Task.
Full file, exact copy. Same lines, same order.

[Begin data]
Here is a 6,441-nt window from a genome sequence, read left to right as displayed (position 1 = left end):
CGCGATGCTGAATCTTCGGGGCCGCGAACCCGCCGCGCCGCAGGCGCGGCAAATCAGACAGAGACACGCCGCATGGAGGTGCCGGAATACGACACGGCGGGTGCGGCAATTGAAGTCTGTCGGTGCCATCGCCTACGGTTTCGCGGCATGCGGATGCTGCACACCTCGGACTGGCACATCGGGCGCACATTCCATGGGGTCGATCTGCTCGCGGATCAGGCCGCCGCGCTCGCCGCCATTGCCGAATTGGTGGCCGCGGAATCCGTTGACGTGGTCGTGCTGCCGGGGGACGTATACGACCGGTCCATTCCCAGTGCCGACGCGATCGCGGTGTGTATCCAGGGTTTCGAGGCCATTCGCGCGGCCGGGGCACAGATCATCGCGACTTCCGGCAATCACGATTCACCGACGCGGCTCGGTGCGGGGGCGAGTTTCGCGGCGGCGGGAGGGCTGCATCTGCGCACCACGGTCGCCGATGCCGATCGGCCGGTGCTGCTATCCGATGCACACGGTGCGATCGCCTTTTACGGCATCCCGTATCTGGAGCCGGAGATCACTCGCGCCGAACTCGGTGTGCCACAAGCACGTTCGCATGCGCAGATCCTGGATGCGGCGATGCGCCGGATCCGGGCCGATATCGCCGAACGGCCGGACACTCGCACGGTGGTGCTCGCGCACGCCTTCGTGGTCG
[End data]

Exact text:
Here is a 6,441-nt window from a genome sequence, read left to right as displayed (position 1 = left end):
CGCGATGCTGAATCTTCGGGGCCGCGAACCCGCCGCGCCGCAGGCGCGGCAAATCAGACAGAGACACGCCGCATGGAGGTGCCGGAATACGACACGGCGGGTGCGGCAATTGAAGTCTGTCGGTGCCATCGCCTACGGTTTCGCGGCATGCGGATGCTGCACACCTCGGACTGGCACATCGGGCGCACATTCCATGGGGTCGATCTGCTCGCGGATCAGGCCGCCGCGCTCGCCGCCATTGCCGAATTGGTGGCCGCGGAATCCGTTGACGTGGTCGTGCTGCCGGGGGACGTATACGACCGGTCCATTCCCAGTGCCGACGCGATCGCGGTGTGTATCCAGGGTTTCGAGGCCATTCGCGCGGCCGGGGCACAGATCATCGCGACTTCCGGCAATCACGATTCACCGACGCGGCTCGGTGCGGGGGCGAGTTTCGCGGCGGCGGGAGGGCTGCATCTGCGCACCACGGTCGCCGATGCCGATCGGCCGGTGCTGCTATCCGATGCACACGGTGCGATCGCCTTTTACGGCATCCCGTATCTGGAGCCGGAGATCACTCGCGCCGAACTCGGTGTGCCACAAGCACGTTCGCATGCGCAGATCCTGGATGCGGCGATGCGCCGGATCCGGGCCGATATCGCCGAACGGCCGGACACTCGCACGGTGGTGCTCGCGCACGCCTTCGTGGTCG